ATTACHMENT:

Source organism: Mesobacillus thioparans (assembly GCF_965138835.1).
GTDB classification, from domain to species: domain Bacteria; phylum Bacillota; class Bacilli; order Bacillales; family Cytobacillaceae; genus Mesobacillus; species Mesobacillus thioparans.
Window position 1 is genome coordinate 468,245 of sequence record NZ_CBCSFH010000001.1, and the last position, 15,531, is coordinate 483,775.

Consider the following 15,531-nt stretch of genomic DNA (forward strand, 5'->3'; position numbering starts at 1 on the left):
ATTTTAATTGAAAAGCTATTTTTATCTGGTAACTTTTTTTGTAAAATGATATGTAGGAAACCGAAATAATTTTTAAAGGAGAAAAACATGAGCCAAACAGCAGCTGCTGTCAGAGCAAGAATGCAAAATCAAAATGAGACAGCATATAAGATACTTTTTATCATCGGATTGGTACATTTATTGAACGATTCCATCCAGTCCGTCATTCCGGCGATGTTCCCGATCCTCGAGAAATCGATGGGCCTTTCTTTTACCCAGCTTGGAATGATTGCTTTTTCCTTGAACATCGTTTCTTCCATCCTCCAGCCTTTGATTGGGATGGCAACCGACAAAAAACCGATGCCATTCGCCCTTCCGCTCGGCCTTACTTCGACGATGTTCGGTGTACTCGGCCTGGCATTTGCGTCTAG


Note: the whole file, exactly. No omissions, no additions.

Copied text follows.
Source organism: Mesobacillus thioparans (assembly GCF_965138835.1).
GTDB classification, from domain to species: domain Bacteria; phylum Bacillota; class Bacilli; order Bacillales; family Cytobacillaceae; genus Mesobacillus; species Mesobacillus thioparans.
Window position 1 is genome coordinate 468,245 of sequence record NZ_CBCSFH010000001.1, and the last position, 15,531, is coordinate 483,775.

Consider the following 15,531-nt stretch of genomic DNA (forward strand, 5'->3'; position numbering starts at 1 on the left):
ATTTTAATTGAAAAGCTATTTTTATCTGGTAACTTTTTTTGTAAAATGATATGTAGGAAACCGAAATAATTTTTAAAGGAGAAAAACATGAGCCAAACAGCAGCTGCTGTCAGAGCAAGAATGCAAAATCAAAATGAGACAGCATATAAGATACTTTTTATCATCGGATTGGTACATTTATTGAACGATTCCATCCAGTCCGTCATTCCGGCGATGTTCCCGATCCTCGAGAAATCGATGGGCCTTTCTTTTACCCAGCTTGGAATGATTGCTTTTTCCTTGAACATCGTTTCTTCCATCCTCCAGCCTTTGATTGGGATGGCAACCGACAAAAAACCGATGCCATTCGCCCTTCCGCTCGGCCTTACTTCGACGATGTTCGGTGTACTCGGCCTGGCATTTGCGTCTAG